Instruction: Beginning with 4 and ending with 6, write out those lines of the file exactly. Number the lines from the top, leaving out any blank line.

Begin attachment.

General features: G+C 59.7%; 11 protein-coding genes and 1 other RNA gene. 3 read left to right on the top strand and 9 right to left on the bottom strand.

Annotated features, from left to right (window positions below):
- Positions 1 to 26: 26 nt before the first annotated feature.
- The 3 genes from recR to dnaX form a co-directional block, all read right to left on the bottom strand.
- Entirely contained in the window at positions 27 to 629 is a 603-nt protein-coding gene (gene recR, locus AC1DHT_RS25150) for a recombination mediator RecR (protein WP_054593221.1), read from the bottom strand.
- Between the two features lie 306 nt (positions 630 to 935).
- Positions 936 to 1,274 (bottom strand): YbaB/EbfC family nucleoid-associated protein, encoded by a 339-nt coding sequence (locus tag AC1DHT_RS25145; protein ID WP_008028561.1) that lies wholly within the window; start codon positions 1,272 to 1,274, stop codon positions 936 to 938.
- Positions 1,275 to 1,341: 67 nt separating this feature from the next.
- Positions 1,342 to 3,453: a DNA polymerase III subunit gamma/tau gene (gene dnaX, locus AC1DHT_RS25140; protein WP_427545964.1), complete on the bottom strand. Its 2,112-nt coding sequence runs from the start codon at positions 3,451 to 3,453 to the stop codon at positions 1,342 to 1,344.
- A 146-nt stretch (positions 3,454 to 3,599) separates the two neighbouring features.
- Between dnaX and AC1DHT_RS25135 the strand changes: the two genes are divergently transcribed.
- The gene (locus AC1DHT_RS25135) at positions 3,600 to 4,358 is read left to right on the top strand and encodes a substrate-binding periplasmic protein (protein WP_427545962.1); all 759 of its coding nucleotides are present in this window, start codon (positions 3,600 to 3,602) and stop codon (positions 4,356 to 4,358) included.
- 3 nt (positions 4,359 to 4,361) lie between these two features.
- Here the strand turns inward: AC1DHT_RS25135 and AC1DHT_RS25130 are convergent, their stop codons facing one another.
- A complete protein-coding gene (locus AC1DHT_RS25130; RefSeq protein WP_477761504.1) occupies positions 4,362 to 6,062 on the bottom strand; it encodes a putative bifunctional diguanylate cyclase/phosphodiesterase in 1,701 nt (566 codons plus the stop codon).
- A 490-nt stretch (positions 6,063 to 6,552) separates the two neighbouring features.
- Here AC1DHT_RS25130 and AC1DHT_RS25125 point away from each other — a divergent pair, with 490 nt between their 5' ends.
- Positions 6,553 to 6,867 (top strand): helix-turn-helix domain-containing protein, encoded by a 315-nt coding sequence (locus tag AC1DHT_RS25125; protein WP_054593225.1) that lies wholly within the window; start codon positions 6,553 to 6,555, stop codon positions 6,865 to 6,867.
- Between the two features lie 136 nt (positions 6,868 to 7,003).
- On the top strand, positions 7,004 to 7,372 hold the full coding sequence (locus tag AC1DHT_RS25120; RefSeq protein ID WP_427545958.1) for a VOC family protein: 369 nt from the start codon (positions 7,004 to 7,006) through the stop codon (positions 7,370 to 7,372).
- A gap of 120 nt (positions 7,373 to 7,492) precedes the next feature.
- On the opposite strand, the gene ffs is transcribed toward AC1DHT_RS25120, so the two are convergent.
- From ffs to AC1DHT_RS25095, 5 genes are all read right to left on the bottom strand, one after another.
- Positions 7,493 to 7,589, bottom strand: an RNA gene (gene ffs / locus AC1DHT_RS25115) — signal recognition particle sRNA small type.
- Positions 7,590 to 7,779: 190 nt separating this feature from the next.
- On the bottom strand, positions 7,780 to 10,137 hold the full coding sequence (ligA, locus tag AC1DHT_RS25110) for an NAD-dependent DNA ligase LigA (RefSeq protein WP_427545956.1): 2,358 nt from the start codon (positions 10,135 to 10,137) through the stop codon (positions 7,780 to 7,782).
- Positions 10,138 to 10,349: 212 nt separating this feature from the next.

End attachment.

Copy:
- The 3 genes from recR to dnaX form a co-directional block, all read right to left on the bottom strand.
- Entirely contained in the window at positions 27 to 629 is a 603-nt protein-coding gene (gene recR, locus AC1DHT_RS25150) for a recombination mediator RecR (protein WP_054593221.1), read from the bottom strand.
- Between the two features lie 306 nt (positions 630 to 935).